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Lemon grass: good for muscle cramps to aromatherapy

Lemon grass may be somewhat new to the Western world, but it has been used for centuries in other cultures. Long touted as multi-functional, shamans have used it to ease muscle cramps, it is a fragrant additive for soaps, creams and lotions and it is even used as a natural degreaser. This little herb has an incredible array of benefits that we are just discovering.

Lemon grass

Lemon grass is grown in the warm tropic climates and is known by a few names: citronella grass, scurvy grass and fever grass. With over fifty five varieties, lemon grass is well used in Asia and South Africa has a medicinal herb, but they also make use of its leaf strength for roof thatching in some of the traditional cottages. It is available in an array of colors, from yellow to an autumn brown-tone. If you have some freshly picked lemon grass you will immediately notice the incredible aroma. The fresh clean smell is often used as potpourri and in oil form it is added as a natural scent for many topical shampoos and lotions. It has been known to fight against fatigue as well as depression.

Ayurvedic medicine has included lemon grass as a part of medicinal treatment. It’s also been used for thousands of years by herbalists in China for treatment of many disorders: spasms, colds, stomach aches, rheumatic pain, mucus buildup, fungal infections and general digestive problems. Some of the known benefits of lemon grass include its ability as a diuretic, killing germs, treatment for ringworm, assists the body in the clotting of blood, gets rid of gas (flatulence) and aids in overall general health of the kidney. As an additive it can also aid as a general sedative. In some areas of the country, the popularity of juice bars has made lemon grass a major must-have drink. Freshly picked, this is a power house potion – but the taste may not be for everyone. If you are serious about using natural products in your home, lemon grass is a major deterrent for rodents and many use it as a natural pesticide. It seems that while the odor is very attractive to humans, bugs and mice dislike the smell.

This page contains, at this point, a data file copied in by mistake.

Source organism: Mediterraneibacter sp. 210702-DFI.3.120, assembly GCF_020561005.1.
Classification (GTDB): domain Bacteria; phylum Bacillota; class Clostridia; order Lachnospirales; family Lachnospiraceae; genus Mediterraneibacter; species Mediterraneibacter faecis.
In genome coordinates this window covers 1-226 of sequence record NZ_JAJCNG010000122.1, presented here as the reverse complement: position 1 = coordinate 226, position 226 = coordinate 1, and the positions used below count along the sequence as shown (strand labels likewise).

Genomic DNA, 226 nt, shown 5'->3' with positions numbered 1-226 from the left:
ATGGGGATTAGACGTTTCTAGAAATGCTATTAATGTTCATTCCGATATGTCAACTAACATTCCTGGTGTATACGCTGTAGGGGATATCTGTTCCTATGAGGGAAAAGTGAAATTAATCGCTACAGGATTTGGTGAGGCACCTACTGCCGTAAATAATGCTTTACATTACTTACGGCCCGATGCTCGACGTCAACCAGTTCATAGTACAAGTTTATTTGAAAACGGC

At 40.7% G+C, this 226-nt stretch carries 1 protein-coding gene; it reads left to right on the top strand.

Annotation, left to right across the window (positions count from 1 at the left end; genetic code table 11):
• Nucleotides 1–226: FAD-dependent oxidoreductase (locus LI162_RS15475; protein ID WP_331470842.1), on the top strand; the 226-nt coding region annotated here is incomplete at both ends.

There is something that is important to note. Anyone with incredibly sensitive skin should try a test area first. When applying to the skin it can cause irritation to those that have these sensitivities.

Lemon grass is also used to eliminate muscle cramps. If you work outdoors or just want something to help reduce the muscle cramps from exercise, lemon grass is an incredible herb to try. Many people use lemon grass as an additive to a fruit juice drink or your favorite smoothie. Others will add lemon grass root to water, combined with a favorite non-sugar sweetener and a touch of cinnamon. Once strained, it makes an excellent elixir to sooth the muscles, calm the nerves and give you a moment of sanctuary from the day. Some of the more ingenious wineries are using lemon grass as an accent for the new wines. The incredible scent, combined with the ability of lemon grass to act as a tonic, adds a touch of the healthy to the wine experience.

The information supplied in this article is not to be considered as medical advice and is for educational purposes only.